Sad to say.  These attempts of the TV companies to atract viewers.  Please step aside from the glamour show, with all its arm waving and hand gestures.  Lets get back to basics.  Sad to say.  I do not wish to offend anyone here, but even some of our best known and respcted gardeners are portrayed at times as a right bunch of fairies.  All this prancing around, arms waving, hand gestures.  What ever happened to the guy who could walk and talk, whilst keeping his hands in his pockets.  Let's be honest. Such 'stars as, Monty Don' True he comes over quite good.  However it shows through.  He's not a pro gardener. Nickie Chapman, such a lovely lass. Once again she is only a tv presenter.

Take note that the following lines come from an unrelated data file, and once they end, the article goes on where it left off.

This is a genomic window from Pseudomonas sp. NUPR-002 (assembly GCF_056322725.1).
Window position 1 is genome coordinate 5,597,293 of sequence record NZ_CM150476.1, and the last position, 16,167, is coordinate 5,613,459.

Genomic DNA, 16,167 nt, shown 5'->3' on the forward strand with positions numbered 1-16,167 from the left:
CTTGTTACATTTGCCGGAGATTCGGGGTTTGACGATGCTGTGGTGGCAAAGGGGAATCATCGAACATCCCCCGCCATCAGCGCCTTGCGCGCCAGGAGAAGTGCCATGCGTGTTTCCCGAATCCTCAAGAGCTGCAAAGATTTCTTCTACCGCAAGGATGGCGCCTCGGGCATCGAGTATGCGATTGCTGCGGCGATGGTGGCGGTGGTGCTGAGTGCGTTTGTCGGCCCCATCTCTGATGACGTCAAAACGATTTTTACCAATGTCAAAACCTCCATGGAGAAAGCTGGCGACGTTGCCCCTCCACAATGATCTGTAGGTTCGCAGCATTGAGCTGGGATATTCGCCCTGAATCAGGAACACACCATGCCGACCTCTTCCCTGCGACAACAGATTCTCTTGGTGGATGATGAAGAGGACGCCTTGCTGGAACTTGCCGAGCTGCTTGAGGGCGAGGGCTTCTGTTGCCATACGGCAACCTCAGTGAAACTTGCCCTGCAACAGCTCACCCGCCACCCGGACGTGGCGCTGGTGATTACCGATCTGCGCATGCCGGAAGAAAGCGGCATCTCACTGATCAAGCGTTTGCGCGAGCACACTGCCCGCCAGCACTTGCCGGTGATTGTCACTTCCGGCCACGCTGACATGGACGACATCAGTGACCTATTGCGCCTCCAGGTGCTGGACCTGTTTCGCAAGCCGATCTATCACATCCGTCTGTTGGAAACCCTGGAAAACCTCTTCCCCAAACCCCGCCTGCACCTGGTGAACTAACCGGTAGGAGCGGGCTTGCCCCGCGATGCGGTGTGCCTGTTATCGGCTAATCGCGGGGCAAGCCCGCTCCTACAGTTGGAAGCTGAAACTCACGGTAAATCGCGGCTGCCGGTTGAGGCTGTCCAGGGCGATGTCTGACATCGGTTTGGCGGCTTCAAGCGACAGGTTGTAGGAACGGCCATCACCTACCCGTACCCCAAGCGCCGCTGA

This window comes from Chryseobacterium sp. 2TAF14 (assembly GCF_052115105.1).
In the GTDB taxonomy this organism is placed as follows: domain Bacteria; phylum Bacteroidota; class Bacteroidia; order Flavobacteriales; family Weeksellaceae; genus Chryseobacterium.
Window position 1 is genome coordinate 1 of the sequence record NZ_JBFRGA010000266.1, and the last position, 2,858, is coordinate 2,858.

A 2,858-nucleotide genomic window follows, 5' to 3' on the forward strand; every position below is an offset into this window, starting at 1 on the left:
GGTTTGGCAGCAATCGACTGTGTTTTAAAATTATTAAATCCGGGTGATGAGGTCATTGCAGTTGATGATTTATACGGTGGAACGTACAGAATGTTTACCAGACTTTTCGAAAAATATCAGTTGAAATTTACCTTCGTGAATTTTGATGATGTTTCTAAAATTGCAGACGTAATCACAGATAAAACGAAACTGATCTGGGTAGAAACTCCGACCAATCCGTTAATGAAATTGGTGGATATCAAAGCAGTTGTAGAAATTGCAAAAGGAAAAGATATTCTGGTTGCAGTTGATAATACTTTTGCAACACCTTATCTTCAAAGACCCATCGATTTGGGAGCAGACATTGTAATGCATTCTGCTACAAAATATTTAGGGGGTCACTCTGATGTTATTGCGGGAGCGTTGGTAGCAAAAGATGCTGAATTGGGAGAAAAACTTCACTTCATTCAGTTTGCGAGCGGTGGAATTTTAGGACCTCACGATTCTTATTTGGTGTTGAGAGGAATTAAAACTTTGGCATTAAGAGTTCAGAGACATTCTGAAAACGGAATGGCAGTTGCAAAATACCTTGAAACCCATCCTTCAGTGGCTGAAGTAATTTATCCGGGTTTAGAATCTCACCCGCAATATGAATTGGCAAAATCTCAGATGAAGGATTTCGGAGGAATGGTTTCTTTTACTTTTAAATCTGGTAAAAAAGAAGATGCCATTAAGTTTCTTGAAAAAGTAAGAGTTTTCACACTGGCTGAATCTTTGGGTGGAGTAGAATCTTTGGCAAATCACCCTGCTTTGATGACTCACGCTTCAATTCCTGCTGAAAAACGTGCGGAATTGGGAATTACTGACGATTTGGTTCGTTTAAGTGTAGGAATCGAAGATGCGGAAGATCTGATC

I can't get over the fact, that I also subscribe to the RHS forum.  I was very strongly slatted by a membe for criticising a comment made by some female, featured in one of the said programs.  It seems this woman/lass has a doctrate degree in horticulture.  I feel also that she has her own grden center.  Yet it was allowed to be transmitted.  There she was on hands and knees attenting to a worn tuf patch.  Her words not mine.  Now we get the pitch fork.  A pitch fork to repair a grass area.  BH.  Where do they get these people from.  No joke!  From most of the prverbial/manure that so many of these people come out with.  Forgive me.  Not boasting but.  Surely at the least.  I should be a Prof.  In short friends.  Please don't get taken in by all these tv programs.